What is Progressive Parenting in a Nutshell?
Progressive parents use no form of discipline at all and focus on principles rather than rules. The focus is on
continuing the attachment built up in the early years, by using gentle guidance and support rather than conventional practices. Conventional parenting is conditional. It focuses on the destination whereas progressive parenting focuses on the journey. Conventional parenting is goal-orientated – it’s about ensuring our children have the best behaviour, get into the best school, best university and ultimately get the best job. Progressive parenting is all about enjoying our children ‘in the now’ and guiding them on their journey to becoming their true selves. Progressive parents know and trust in their child’s innate ability to learn everything they need in life to become whole, happy human beings.
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Posted on February 21, 2013 by The Shepherdess: A Guide to Mothering without Control
It is extremely important to question what you feel your natural instinct and your heart is telling you as a mother. When we aren’t mindful, it can often feel instinctual and natural to shame, belittle and hit our kids because we are damaged and hurt from a life of pressure, shame, rules, and “have to’s.” From a wounded place, our intuition and instinct are wounded too and, if we listen unthinkingly, it will feel like our heart is saying, “It’s what was done to me, and I turned out fine.”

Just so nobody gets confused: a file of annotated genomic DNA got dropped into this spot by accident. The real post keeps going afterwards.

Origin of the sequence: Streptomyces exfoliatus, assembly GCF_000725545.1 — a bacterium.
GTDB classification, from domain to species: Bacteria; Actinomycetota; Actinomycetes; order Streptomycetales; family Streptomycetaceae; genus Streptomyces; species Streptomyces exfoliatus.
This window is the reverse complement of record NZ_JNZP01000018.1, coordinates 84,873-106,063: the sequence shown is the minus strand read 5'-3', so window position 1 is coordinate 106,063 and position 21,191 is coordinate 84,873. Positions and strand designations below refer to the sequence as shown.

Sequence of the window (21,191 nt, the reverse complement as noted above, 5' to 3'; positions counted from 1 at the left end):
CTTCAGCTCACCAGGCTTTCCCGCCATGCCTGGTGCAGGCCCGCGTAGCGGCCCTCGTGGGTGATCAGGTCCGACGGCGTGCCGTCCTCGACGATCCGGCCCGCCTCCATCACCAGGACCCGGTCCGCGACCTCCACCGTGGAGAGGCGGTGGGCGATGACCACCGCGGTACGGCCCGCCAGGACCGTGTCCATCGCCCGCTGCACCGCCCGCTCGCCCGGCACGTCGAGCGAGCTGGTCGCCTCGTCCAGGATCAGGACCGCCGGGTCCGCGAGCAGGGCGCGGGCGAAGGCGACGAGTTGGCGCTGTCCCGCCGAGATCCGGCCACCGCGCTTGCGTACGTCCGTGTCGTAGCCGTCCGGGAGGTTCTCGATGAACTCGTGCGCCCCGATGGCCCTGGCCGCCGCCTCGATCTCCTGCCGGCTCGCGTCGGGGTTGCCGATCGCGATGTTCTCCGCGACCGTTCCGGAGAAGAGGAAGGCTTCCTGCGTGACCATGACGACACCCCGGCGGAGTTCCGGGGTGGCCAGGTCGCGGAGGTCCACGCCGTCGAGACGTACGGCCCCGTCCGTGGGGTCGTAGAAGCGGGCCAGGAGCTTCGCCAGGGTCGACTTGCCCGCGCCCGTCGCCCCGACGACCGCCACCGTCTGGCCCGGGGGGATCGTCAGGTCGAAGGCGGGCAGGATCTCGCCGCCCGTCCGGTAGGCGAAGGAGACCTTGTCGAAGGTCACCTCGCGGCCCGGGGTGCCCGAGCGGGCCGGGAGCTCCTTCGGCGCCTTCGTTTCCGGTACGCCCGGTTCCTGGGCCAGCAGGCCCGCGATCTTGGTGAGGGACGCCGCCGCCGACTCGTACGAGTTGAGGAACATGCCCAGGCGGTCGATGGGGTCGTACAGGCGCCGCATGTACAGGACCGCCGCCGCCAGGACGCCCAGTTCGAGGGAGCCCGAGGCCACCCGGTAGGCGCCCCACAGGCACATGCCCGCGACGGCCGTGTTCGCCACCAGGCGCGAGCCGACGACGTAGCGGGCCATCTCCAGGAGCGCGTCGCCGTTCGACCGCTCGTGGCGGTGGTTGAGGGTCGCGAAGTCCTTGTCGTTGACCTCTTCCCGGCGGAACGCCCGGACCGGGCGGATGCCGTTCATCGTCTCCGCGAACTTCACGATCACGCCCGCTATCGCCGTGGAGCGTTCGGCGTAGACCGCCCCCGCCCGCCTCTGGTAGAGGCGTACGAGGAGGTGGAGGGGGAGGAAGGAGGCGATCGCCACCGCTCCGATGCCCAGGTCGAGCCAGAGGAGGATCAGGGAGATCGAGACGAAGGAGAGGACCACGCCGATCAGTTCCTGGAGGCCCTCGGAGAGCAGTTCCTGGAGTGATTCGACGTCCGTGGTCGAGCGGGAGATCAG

So often what we think is our ‘natural instinct’ or our first instinct is in fact something else entirely. Usually it is the voices of our own childhood and of society we hear loudest, but those are the ones that come to the surface when we are tired, stressed out, sick, or unhappy. Some parents believe following their heart or instinct means they should trust their urge to hit and shame and discipline and control their children. When a person yells at, or hits their child, they are not following their true natural born maternal instincts or intuitive nature because they have been obliterated by social conditioning, cultural environment, and fear. Question your ‘instincts’, and if what you are doing in any moment isn’t creating more peace and harmony in your home – don’t do it! – Chaley.